On April 19, 1775, the Revolutionary War began with the Battles of Lexington and Concord.

Massachusetts became the sixth state to join the United States on February 6, 1788.

James Naismith invented basketball in 1891 at the International YMCA Training School in Springfield, Massachusetts.

Also in 1891, Fig Newtons were invented in Cambridge, Massachusetts and named after Newton, Massachusetts. They were almost called “Fig Shrewsbury,” but Newton won.

The chocolate chip cookie was invented by Ruth Graves Wakefield and her husband in 1930 in the Toll House Restaurant in Whitman, Massachusetts.

Earl Tupper of Grafton Massachusetts invented Tupperware and marketed his products to the public in 1946 as a giveaway with cigarettes.

Dunkin Donuts was founded in Quincy, Massachusetts in 1950 and opened its first franchise restaurant in Dedham, Massachusetts in 1955. It sold 52 varieties of donuts.

Lake Chargogagoggmanchauggagoggchaubunagungamaugg is a lake in the town of Webster, Massachusetts. It is located near the Connecticut border and has a surface area of 1,442 acres. The name derives from the Loup dialect, which is an Algonquian language. The locals call it Webster Lake.

Massachusetts is one of the nation’s leading producers of cranberries.

It is illegal to use tomatoes in clam chowder in Massachusetts.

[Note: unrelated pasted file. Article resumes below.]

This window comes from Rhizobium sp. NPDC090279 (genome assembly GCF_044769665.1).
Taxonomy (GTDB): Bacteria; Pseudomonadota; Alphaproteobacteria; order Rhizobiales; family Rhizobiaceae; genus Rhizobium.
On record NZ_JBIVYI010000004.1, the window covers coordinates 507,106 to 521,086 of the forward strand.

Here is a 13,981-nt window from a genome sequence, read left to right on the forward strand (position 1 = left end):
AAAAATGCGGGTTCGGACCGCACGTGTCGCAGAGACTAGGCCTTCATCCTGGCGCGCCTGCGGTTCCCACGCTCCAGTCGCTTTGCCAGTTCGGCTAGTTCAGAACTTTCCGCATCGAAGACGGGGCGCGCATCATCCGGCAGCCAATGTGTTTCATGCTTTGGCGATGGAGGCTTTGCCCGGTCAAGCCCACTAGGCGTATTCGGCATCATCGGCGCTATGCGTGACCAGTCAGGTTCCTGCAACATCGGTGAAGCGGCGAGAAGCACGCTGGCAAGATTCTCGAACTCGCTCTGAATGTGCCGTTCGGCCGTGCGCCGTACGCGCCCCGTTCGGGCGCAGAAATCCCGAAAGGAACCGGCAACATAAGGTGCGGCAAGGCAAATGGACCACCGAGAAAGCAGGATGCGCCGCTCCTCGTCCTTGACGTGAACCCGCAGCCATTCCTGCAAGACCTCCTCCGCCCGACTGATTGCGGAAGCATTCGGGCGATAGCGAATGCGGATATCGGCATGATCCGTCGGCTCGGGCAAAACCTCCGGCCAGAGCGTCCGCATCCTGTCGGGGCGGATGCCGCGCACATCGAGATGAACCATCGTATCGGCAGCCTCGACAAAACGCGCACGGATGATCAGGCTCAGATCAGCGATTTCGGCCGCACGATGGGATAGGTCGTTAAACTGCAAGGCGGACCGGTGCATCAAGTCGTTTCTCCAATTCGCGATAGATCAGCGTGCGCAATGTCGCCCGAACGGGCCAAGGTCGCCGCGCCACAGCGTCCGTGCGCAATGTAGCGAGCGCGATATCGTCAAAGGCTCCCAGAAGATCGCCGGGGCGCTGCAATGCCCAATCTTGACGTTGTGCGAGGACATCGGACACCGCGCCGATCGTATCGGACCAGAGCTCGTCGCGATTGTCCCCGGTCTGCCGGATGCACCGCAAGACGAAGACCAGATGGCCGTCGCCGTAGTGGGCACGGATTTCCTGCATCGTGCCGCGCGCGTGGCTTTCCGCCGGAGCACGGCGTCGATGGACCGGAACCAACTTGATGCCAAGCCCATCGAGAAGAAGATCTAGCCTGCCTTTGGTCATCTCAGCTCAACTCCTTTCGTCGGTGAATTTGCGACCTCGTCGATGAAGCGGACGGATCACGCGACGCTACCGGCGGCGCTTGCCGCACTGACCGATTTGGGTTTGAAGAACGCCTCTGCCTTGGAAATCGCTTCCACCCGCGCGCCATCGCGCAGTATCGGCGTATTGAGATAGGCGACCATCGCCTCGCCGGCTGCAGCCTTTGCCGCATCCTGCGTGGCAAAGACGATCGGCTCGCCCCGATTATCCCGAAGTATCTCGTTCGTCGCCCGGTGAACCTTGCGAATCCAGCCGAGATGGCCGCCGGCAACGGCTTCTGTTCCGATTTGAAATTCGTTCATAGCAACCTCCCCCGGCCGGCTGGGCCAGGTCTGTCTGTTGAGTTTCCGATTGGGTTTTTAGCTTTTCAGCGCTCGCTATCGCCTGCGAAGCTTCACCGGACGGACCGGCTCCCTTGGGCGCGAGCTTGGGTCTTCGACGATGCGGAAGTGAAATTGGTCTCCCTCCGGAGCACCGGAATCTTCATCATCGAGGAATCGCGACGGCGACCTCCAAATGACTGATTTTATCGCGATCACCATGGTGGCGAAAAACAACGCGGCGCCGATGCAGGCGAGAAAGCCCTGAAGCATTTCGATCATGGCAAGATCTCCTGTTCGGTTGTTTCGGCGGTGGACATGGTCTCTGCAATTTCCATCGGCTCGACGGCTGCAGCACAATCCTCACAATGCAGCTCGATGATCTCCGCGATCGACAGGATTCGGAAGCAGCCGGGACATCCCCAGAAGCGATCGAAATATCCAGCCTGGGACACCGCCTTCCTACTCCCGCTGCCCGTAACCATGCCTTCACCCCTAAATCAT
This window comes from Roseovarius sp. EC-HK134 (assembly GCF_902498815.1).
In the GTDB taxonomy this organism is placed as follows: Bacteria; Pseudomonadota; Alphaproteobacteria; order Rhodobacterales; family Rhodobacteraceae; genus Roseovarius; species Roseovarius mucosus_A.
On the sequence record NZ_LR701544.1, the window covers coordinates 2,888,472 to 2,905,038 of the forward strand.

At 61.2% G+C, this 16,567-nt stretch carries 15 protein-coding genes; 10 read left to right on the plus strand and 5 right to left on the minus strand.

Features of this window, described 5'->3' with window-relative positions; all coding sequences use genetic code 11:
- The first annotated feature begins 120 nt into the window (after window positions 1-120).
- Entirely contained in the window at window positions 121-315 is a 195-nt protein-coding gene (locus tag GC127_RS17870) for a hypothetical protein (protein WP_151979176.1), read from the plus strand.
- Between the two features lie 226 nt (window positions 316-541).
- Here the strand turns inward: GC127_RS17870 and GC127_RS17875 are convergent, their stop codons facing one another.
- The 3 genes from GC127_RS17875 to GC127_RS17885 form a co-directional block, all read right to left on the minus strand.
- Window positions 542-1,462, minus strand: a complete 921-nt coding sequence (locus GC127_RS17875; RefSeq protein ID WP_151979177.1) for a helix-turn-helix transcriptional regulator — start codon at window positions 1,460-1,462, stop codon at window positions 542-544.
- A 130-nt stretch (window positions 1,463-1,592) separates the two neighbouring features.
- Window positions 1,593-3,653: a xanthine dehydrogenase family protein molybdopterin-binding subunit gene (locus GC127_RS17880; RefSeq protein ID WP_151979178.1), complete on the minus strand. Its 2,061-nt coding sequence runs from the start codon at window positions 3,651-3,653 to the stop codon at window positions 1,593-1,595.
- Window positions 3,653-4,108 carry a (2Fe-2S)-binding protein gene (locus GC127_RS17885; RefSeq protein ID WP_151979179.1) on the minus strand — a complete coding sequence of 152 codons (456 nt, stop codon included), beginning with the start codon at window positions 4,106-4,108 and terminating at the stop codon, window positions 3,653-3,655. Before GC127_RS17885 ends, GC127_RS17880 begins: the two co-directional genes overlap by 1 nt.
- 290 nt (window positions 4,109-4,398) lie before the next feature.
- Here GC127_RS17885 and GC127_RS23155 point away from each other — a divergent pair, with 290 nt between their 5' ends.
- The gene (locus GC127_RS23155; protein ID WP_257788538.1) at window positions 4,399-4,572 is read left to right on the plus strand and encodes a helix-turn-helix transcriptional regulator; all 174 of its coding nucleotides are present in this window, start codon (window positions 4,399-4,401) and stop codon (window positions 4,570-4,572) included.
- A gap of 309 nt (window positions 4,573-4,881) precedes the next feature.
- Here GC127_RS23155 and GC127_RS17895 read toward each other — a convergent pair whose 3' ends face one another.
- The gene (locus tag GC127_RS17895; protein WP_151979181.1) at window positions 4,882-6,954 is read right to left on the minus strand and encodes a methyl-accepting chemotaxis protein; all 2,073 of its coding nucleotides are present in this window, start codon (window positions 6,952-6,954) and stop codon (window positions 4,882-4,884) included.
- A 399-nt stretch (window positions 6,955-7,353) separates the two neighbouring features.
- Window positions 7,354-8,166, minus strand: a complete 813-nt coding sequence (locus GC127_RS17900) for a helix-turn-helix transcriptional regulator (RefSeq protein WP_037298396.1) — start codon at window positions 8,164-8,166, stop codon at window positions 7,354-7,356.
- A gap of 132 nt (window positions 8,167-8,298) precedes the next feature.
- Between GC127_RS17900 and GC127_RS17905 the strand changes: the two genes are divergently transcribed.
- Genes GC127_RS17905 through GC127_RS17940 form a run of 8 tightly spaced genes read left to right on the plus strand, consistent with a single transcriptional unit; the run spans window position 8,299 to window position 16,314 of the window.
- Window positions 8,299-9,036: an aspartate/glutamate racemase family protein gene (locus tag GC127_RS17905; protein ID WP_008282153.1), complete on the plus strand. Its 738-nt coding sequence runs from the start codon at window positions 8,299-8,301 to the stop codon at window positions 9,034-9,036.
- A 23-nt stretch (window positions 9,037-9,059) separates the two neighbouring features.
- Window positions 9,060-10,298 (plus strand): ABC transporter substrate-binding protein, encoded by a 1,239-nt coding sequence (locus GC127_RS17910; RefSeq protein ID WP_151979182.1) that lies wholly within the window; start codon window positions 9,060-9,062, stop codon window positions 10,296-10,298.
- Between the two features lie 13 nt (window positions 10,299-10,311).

Massachusetts is located along the Atlantic Flyway, a major route for migratory waterfowl.

Mount Holyoke College, the first college established for women, was founded in 1837 in South Hadley, Massachusetts, as the Mount Holyoke Female Seminary. The founder was Mary Lyon, a pioneer in education for women.

Boston, Massachusetts

About 13% of Boston citizens commute by foot, giving it the highest percentage of pedestrian commuters in major cities of the United States.

The first post office in America opened in Boston in 1639.

The Boston Fire Department (1678) is the oldest in the United States.

The Boston Pilgrims won the first World Series over the Pittsburgh Pirates in 1903.

From May 15, 2003, to April 10, 2013, the Boston Red Sox sold out every home game at Fenway Park—a total of 820 games—setting a record in the sport’s world.

The Boston Public Library, the first public library in the United States, was founded in 1849.

Boston is the only state capital in the contiguous United States to have an ocean coastline.

The Big Dig rerouted Boston’s main highway into a 3.5-mile tunnel due to traffic congestion. The Central Artery (I-93)—designed for 75,000 cars—had over 190,000 vehicles pass over it per day. The project cost an estimated $22 billion with interest, making it the most expensive highway project in US history.

Boston Common, established in 1634, is the oldest public park in the United States.

Boston University Bridge is one of the only places in the world that a boat can sail under a train passing under a car driving under an airplane.

The oldest restaurant in continuous service in the United States is Boston’s The Union Oyster House, established in 1826.

On January 15, 1919, a 55-foot steel tank filled with 2,319,525 gallons of molasses ripped apart, releasing a 13,000-ton wave on Boston’s North End that destroyed nearby houses, vehicles, businesses, apartment buildings, and more. It took over six months to clean up and caused over 40 injuries and 21 deaths. Until it finally faded away in 1995, the smell of molasses still permeated through Boston on hot days.

Trivia provided by Wikipedia.